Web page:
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Re: Marked addEventListenerNS and removeEventListenerNS At Risk

From: Krzysztof Maczyński <1981km@gmail.com>
Date: Sun, 20 Sep 2009 00:27:00 +0200
Message-ID: <CF3AD6ED14FE4EA18ED89FD7FA0FF9EE@kmPC>
To: "Doug Schepers" <schepers@w3.org>
Cc: <www-dom@w3.org>
Doug,

> Events don't tend to be as tightly coupled 
> with one another (at least on the same scale), and this smaller set of 
> names allows for easier clash-proofing via naming conventions.
I don't understand what tight coupling has to do with the risk of clashing. The more events defined (regardles of the degree of their coupling), the more likely they're to clash.

> That said, if we do introduce a generic event initializer with writable 
> attributes prior to dispatch (as has been discussed), the namespaceURI 
> could simply be another optional attribute, which should be relatively 
> minor for implementers to support (though it would require keeping the 
> NS-aware event listeners), and no burden to authors.
I don't care about init* (both with NS and without) if there's a good alternative. Deprecate (preferably) or even obsolete.
<dreaming-up>
By the way, isn't there likely to be a W3C-internal endorsement at TPAC of some facade upon Names in XML, usable both from XML and HTML? Could APIs get a piece of that cake either? Skimming over requirements and proposals I expect there to be more robust defaults, falling back from one namespace to another (including no namespace) if nothing is found. Those defaults could be specified by the author or by a spec (potentially overridable by author). Some specs could mandate some initial defaults for methods without NS in their names related to events (or larger portions of APIs, though this would preferably be defined more precisely with adequate hooks) for scripts running within a document handled by a user agent in conformance with such spec.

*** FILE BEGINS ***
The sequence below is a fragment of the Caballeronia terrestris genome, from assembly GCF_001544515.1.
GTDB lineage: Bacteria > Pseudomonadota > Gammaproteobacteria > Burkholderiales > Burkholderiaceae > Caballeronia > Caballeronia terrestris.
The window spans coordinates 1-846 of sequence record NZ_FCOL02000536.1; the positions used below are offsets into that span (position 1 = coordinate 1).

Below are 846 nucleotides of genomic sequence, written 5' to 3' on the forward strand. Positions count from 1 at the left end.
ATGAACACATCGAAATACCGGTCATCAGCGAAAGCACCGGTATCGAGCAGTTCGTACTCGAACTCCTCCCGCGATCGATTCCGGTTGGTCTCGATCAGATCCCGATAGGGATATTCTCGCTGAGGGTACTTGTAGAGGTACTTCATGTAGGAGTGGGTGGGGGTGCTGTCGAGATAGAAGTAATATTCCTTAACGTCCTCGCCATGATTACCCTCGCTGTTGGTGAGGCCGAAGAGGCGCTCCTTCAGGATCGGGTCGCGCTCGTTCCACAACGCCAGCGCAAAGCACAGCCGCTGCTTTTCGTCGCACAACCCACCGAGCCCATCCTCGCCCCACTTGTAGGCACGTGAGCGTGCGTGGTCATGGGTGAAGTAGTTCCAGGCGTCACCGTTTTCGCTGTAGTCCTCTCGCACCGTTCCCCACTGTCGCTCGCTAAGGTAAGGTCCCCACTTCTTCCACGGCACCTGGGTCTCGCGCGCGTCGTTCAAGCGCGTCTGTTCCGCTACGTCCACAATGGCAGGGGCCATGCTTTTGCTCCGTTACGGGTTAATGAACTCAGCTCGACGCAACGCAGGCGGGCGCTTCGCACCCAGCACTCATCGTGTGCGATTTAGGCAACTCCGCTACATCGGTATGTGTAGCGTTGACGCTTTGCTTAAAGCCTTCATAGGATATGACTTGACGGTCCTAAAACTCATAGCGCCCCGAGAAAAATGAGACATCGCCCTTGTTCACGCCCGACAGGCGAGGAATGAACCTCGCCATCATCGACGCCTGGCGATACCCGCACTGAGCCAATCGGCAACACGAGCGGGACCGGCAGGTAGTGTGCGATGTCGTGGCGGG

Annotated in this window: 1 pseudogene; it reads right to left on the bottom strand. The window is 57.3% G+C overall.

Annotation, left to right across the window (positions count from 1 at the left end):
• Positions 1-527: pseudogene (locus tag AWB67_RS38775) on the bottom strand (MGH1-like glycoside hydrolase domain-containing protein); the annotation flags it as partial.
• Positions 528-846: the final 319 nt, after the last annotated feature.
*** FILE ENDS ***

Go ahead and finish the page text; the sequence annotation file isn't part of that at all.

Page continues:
</>
<rant>
I'm a strong believer in hiding complexity, even moderate, in ways not making it impossible or impractical to do more advanced stuff for people who want to. That consistently benefits everybody. If we "make simple things simple" based on the formidable assumption that normal users (in this case of specs, i.e. authors) are dumb and incapable of dealing with things like binding namespaces ([1]) (and if at least one in 10000 isn't, remember that it's those individuals who contribute most towards progress, of technologies and other human achievements), we risk blindfoldedly missing the rest of this adage: "and complex things possible". That motivates me to oppose dumbing down anything already specified in a Rec or Note, unless I can clearly see it's much worse that something else readily available and completed or in progress as a standard.
</>

Best regards,

Krzysztof
HTML WG

[1] http://www.w3.org/Bugs/Public/show_bug.cgi?id=7670
Received on Saturday, 19 September 2009 22:27:55 GMT

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